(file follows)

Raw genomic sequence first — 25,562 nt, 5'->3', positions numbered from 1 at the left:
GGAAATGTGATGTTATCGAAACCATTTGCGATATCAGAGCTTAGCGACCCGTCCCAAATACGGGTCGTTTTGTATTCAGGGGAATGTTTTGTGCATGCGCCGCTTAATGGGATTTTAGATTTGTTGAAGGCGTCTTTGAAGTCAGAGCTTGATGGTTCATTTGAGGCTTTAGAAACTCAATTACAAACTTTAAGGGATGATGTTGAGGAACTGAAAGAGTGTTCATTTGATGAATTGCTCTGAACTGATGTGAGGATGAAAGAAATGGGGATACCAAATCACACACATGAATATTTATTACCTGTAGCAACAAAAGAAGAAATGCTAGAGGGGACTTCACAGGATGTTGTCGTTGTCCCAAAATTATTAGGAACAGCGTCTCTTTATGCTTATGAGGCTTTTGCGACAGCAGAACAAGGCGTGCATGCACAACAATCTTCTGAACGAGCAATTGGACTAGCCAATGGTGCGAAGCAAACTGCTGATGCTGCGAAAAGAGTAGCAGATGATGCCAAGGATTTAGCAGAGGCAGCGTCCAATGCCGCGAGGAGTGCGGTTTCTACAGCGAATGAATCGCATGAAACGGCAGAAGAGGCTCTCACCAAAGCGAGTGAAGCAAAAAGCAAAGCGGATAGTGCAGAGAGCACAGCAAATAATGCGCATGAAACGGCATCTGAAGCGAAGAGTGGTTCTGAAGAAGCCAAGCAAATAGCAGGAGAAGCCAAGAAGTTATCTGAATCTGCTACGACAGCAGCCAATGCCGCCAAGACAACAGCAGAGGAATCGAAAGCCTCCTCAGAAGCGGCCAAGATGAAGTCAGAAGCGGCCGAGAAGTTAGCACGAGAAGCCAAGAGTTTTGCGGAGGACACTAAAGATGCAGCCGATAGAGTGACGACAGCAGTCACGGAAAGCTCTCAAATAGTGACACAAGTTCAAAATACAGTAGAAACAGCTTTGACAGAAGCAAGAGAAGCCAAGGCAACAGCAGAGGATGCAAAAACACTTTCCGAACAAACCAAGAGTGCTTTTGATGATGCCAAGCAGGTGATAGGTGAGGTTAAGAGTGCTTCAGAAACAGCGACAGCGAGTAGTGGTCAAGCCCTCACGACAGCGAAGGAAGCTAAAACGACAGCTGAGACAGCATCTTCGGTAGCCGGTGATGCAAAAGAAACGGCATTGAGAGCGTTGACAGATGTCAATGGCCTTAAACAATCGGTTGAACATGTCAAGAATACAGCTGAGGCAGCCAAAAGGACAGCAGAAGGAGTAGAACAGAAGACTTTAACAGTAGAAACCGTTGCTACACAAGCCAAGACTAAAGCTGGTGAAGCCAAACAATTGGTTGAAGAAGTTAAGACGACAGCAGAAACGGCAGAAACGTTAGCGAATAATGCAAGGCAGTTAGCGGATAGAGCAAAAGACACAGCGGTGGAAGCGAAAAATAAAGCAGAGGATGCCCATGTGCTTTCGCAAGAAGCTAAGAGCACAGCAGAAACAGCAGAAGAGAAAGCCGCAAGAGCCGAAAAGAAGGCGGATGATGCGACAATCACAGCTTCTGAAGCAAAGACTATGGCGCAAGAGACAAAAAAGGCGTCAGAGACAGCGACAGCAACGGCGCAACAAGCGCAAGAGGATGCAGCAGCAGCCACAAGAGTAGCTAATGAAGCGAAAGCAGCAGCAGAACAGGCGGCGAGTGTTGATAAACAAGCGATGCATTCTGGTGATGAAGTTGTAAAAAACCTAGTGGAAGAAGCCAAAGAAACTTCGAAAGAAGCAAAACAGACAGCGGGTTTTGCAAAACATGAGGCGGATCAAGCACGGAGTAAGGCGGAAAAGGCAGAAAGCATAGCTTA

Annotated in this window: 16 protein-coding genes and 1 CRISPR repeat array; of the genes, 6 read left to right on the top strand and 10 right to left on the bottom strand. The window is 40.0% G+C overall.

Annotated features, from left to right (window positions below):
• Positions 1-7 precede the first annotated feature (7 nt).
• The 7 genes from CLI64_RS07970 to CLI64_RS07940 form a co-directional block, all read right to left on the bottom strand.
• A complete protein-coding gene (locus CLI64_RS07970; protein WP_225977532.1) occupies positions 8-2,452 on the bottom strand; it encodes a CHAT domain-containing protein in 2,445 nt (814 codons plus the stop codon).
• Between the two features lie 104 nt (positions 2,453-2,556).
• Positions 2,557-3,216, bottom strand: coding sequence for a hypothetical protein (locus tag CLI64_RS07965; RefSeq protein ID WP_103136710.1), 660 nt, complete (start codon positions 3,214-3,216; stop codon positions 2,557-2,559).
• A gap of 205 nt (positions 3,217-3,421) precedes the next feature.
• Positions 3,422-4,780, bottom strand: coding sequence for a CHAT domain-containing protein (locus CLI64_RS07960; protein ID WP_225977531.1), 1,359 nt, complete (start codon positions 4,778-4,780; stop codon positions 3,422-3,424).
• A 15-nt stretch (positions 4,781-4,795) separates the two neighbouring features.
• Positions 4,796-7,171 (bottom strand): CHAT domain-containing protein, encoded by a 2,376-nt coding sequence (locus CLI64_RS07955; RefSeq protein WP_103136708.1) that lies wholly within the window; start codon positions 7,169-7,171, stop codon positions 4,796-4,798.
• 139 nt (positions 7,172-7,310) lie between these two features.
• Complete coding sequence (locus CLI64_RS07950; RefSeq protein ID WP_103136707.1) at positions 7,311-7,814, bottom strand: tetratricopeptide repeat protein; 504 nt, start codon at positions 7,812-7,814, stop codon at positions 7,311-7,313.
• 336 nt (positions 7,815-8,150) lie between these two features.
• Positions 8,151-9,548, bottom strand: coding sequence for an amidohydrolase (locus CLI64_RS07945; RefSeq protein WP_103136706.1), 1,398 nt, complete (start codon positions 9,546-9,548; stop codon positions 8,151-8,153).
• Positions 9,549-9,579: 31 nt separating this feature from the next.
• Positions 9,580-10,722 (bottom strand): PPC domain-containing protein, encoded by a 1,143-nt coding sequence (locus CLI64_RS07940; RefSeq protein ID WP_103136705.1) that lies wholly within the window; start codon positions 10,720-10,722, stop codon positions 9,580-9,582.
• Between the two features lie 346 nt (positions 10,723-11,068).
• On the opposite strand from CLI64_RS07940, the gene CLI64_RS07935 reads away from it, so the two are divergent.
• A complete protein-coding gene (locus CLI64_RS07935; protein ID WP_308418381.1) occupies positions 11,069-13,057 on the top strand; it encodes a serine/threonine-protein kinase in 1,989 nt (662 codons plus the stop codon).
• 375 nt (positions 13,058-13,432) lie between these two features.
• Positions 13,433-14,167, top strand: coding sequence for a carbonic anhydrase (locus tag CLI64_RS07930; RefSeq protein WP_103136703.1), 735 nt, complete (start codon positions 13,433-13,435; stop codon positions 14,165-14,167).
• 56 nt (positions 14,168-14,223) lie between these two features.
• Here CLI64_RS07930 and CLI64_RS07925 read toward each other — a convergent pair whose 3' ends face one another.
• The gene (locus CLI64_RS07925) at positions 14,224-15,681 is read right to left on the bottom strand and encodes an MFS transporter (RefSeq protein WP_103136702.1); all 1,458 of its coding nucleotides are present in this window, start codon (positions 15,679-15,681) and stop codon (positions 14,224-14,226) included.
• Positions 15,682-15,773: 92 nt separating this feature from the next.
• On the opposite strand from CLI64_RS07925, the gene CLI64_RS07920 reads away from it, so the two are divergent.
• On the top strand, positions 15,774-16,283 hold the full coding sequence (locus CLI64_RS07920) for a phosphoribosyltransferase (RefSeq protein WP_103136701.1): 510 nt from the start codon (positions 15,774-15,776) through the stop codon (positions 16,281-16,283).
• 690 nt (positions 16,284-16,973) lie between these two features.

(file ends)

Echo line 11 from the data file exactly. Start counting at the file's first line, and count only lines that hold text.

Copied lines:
• Positions 3,422-4,780, bottom strand: coding sequence for a CHAT domain-containing protein (locus CLI64_RS07960; protein ID WP_225977531.1), 1,359 nt, complete (start codon positions 4,778-4,780; stop codon positions 3,422-3,424).